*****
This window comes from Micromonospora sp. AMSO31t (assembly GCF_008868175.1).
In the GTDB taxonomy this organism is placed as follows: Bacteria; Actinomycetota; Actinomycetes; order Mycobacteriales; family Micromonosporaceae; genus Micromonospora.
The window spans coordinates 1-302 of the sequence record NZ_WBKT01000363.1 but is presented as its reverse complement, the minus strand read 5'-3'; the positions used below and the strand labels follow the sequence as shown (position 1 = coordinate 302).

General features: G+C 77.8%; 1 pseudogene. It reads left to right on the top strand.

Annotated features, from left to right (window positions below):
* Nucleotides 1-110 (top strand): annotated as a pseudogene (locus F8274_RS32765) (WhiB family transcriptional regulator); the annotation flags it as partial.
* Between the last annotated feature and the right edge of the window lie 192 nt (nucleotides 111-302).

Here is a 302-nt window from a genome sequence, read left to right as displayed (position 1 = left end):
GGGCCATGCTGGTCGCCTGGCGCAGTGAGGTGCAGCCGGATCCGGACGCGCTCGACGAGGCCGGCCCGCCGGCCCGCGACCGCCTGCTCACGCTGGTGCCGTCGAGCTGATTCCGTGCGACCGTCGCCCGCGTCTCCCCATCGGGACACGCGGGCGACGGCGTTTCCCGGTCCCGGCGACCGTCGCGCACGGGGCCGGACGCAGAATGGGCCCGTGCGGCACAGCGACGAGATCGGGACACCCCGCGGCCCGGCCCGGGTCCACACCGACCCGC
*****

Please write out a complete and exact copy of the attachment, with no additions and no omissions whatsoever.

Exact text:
This window comes from Micromonospora sp. AMSO31t (assembly GCF_008868175.1).
In the GTDB taxonomy this organism is placed as follows: Bacteria; Actinomycetota; Actinomycetes; order Mycobacteriales; family Micromonosporaceae; genus Micromonospora.
The window spans coordinates 1-302 of the sequence record NZ_WBKT01000363.1 but is presented as its reverse complement, the minus strand read 5'-3'; the positions used below and the strand labels follow the sequence as shown (position 1 = coordinate 302).

General features: G+C 77.8%; 1 pseudogene. It reads left to right on the top strand.

Annotated features, from left to right (window positions below):
* Nucleotides 1-110 (top strand): annotated as a pseudogene (locus F8274_RS32765) (WhiB family transcriptional regulator); the annotation flags it as partial.
* Between the last annotated feature and the right edge of the window lie 192 nt (nucleotides 111-302).

Here is a 302-nt window from a genome sequence, read left to right as displayed (position 1 = left end):
GGGCCATGCTGGTCGCCTGGCGCAGTGAGGTGCAGCCGGATCCGGACGCGCTCGACGAGGCCGGCCCGCCGGCCCGCGACCGCCTGCTCACGCTGGTGCCGTCGAGCTGATTCCGTGCGACCGTCGCCCGCGTCTCCCCATCGGGACACGCGGGCGACGGCGTTTCCCGGTCCCGGCGACCGTCGCGCACGGGGCCGGACGCAGAATGGGCCCGTGCGGCACAGCGACGAGATCGGGACACCCCGCGGCCCGGCCCGGGTCCACACCGACCCGC